Surviving Seasonal Sales Slumps
When holiday cheer means an empty bank account and summer heat means parched sales figures, here's how to make the most of your business's quirky seasonality.
Opinions expressed by Entrepreneur contributors are their own.
Chokecherries. Wild plums. Currants. Sandcherries. These are the fruits that bloom wildly on Snake Falls Ranch in rural Nebraska. Every summer, these are also the fruits for which Annie and David Kime venture out into the canyons surrounding the Snake River to harvest. And one year later, these are the fruits that Annie will transform into 15,000 jars of jams and jelly in the commercial kitchen she's built in her home 35 miles from the nearest town of 2,500 people.
Aside from the difficulties inherent in such a rural enterprise, Annie also has to deal with the most fickle of business partners: Mother Nature. If a spring frost comes late, Annie has no crop to harvest. Even when the seasons do show up on time, Annie must still plan her business around the seasons. The year begins slowly with catch-up work, business planning and vacation time. Come spring, Annie begins to cook the wild fruit into juice for freezing and start making jams and jellies. Summer and autumn are heavy production times, with approximately three weeks of harvesting, then the holidays bring in most of the sales.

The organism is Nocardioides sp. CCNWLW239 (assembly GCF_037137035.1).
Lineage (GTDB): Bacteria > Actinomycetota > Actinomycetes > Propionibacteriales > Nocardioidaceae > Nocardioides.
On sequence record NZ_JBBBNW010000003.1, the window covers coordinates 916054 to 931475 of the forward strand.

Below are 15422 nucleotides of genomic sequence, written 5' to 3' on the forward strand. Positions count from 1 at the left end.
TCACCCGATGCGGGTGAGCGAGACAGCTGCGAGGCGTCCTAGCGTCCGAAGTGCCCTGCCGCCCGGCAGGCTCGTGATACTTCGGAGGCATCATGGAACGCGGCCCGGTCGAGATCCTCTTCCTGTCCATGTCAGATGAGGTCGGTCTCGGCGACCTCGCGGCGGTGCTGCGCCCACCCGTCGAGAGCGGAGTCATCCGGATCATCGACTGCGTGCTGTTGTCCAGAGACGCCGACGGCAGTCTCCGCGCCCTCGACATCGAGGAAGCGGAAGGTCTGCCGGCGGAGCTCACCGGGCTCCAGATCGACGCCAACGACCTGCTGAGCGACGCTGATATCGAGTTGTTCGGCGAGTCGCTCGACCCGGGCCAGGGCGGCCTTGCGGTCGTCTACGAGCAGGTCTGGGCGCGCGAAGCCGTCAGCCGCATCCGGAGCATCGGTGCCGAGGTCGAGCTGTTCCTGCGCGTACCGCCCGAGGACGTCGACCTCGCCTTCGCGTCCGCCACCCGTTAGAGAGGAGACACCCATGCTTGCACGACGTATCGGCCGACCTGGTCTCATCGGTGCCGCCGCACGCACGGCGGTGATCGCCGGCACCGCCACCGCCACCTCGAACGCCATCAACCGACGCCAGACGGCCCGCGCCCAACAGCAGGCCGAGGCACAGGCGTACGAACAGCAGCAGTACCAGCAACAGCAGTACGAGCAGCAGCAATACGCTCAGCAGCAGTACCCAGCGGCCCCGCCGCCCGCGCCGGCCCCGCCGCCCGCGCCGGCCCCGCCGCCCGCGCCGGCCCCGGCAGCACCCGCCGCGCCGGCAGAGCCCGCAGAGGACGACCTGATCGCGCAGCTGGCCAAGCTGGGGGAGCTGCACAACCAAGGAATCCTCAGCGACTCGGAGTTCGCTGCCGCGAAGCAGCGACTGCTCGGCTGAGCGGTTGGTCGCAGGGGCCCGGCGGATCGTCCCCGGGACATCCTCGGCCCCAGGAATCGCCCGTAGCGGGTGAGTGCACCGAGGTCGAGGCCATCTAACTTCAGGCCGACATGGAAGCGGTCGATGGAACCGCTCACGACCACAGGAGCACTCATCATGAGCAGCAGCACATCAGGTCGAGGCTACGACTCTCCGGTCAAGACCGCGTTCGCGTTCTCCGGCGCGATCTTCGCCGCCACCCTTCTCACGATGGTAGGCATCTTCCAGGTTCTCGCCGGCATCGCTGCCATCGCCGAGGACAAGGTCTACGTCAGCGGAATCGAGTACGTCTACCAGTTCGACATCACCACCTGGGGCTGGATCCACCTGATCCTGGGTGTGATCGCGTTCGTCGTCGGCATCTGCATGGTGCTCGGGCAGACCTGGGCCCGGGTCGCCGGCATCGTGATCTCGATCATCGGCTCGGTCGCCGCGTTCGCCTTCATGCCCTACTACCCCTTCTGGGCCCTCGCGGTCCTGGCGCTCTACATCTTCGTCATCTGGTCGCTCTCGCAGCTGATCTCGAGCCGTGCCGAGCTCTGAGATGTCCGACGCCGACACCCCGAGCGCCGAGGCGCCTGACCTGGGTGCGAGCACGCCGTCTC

Continue reading this article — and all of our other premium content with Entrepreneur+
For just $5, you can get unlimited access to all Entrepreneur’s premium content. You’ll find:
- Digestible insight on how to be a better entrepreneur and leader
- Lessons for starting and growing a business from our expert network of CEOs and founders
- Meaningful content to help you make sharper decisions
- Business and life hacks to help you stay ahead of the curve